Also called endodontic therapy, a root canal is an effective dental procedure that removes infections from the root of a damaged or decayed tooth; after which the remaining soft tissue within is sterilized and then sealed in the tooth with a dental crown. This is all in an effort to avoid the need for teeth extraction and prevent further deterioration. While it seems drastic, in many cases it is considered routine and preventative in nature; as untreated tooth decay leads to future oral infections that can be problematic when combined with other health issues.
Seeking a Dentist’s Diagnosis
If one or more of your teeth have been problematic recently, you may be asking yourself: “Do I need a root canal?” This is why going to a dentist regularly is essential. Only a trained professional can diagnose you properly; especially because in some instances symptoms don’t even arise until an infection is already at an advanced stage. However, if your tooth starts bothering you in between dental appointments, it’s a good idea to note and remember how you feel so you can give your dentist better idea of what the issue is.
Signs and Symptoms
If more than one of these sound familiar, it could be a good idea to move up that next dentist appointment to an earlier date.
#1 Large Cavities, Cracked Teeth or a Failed Filling
Visible symptoms are the easiest to spot. You may find out that your have a cracked tooth, or that a filling has fallen out and a small cavity has gotten larger, even before subsequent symptoms. However, the solution is not always a root canal. Sometimes a dentist can prescribe a simple dental crown or a new filling, although a root canal in the future is still a possibility.
#2 Constant and Severe Pain
There are many different kinds of tooth pain–aching, burning, constant, dull, severe, shooting, stabbing, throbbing, or any combination thereof–which is why it’s difficult to come to any definite diagnosis with just this one sign. It’s important to note that not all people who end up getting root canals experience pain as a symptom, and vice versa.
Tooth pain that consistently affects daily activities like eating or drinking is a huge red flag. Feeling pain when you bite or chew is alarming; and can be a sign of unseen cracking or decay–if not a sign that you are grinding or clenching your teeth habitually. If you’re suffering from constant, severe and throbbing pain–the kind that’s strong enough to wake you up in the middle of the night–go see your dentist right away. While you may not necessarily need a root canal, you will still benefit from a checkup.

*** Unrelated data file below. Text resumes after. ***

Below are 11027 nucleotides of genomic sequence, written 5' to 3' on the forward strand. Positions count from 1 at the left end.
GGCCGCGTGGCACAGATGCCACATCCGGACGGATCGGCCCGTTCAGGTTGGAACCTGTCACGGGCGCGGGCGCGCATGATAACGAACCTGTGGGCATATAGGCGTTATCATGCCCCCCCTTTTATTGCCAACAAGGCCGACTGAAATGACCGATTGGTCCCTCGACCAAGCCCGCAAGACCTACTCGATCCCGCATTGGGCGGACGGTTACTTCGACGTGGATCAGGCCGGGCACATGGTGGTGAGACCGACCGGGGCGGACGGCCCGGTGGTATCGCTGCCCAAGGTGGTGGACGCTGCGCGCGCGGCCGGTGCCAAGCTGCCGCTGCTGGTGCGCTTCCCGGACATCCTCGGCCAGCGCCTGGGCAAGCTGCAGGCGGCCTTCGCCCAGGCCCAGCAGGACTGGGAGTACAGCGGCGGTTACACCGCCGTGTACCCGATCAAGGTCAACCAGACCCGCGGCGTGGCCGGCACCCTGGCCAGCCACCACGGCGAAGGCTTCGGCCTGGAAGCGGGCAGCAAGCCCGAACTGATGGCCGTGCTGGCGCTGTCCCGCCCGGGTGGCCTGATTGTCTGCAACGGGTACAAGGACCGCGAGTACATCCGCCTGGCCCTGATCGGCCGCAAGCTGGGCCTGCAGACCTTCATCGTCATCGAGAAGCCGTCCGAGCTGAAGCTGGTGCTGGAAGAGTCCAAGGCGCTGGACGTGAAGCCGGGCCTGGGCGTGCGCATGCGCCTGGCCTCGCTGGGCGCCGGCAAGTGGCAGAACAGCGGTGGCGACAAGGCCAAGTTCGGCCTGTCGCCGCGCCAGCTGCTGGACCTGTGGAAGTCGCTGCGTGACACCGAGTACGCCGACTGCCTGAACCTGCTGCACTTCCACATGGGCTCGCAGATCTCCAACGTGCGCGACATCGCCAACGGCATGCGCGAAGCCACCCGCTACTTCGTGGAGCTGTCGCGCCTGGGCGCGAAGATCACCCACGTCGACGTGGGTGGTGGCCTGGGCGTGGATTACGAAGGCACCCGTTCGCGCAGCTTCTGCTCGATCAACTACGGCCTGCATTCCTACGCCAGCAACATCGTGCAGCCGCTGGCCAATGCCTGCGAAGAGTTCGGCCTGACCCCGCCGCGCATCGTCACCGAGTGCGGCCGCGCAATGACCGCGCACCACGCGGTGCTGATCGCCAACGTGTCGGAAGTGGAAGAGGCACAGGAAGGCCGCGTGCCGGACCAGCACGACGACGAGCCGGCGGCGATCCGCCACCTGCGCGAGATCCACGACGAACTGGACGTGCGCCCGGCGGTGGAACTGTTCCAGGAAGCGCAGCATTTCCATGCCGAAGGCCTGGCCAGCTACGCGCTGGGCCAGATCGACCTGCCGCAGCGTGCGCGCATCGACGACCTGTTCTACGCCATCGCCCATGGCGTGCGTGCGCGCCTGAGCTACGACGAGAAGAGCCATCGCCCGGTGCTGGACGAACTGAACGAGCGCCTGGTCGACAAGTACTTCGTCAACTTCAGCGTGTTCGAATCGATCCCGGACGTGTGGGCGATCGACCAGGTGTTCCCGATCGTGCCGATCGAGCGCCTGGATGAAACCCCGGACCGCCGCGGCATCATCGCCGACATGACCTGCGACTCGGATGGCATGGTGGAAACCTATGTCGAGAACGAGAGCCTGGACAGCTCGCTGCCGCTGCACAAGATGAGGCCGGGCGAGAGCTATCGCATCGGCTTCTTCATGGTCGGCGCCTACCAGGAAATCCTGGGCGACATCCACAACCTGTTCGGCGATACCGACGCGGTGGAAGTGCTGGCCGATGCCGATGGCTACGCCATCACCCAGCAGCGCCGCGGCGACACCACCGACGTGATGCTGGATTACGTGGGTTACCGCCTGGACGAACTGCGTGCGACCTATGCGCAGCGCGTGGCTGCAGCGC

#3 Sensitivity to Pressure and Extreme Temperatures
If you eat or drink something hot or cold and experience a dull, lingering ache–not a painful pang that goes away in seconds, which is normal–observe if the pain starts to last longer or gets more intense as the weeks pass. If so, you may be looking at a root canal. Worth noting, though, that this kind of pain may be as a natural result of a recent dental procedure–such as a tooth filling or a dental crown.
#4 Tender and Swollen Gums
Swelling gums are typically a sign of infection; though in some cases it doesn’t have anything to do with needing endodontic therapy. It can be a sign of gum disease or the result of physical trauma. If it instead turns out it is due to an infected or abscessed tooth–and the swollen gums come in conjunction to tooth sensitivity or pain, or both–you will likely need a root canal for it to heal completely.
#5 Other Signs of Infection: Abscesses, Bumps, Pus and Discoloration
Tooth discoloration–when not connected to external factors, like smoking or drinking coffee–can be a sign of long standing internal tooth infections that necessitate severe treatment. Gum abscesses and bumps are often filled with blood and pus, which can not only literally leave a bad taste in your mouth when they eventually burst and drain, but also swiftly spread the infection–sometimes beyond the realm of dental care.
These last ones are all lumped together because if you have any of these symptoms, it’s usually in conjunction with or noticed past the initial identification of one or more of the previously discussed ones–which means that a dentist appointment is long overdue. Go to your dentist before the situation gets worse.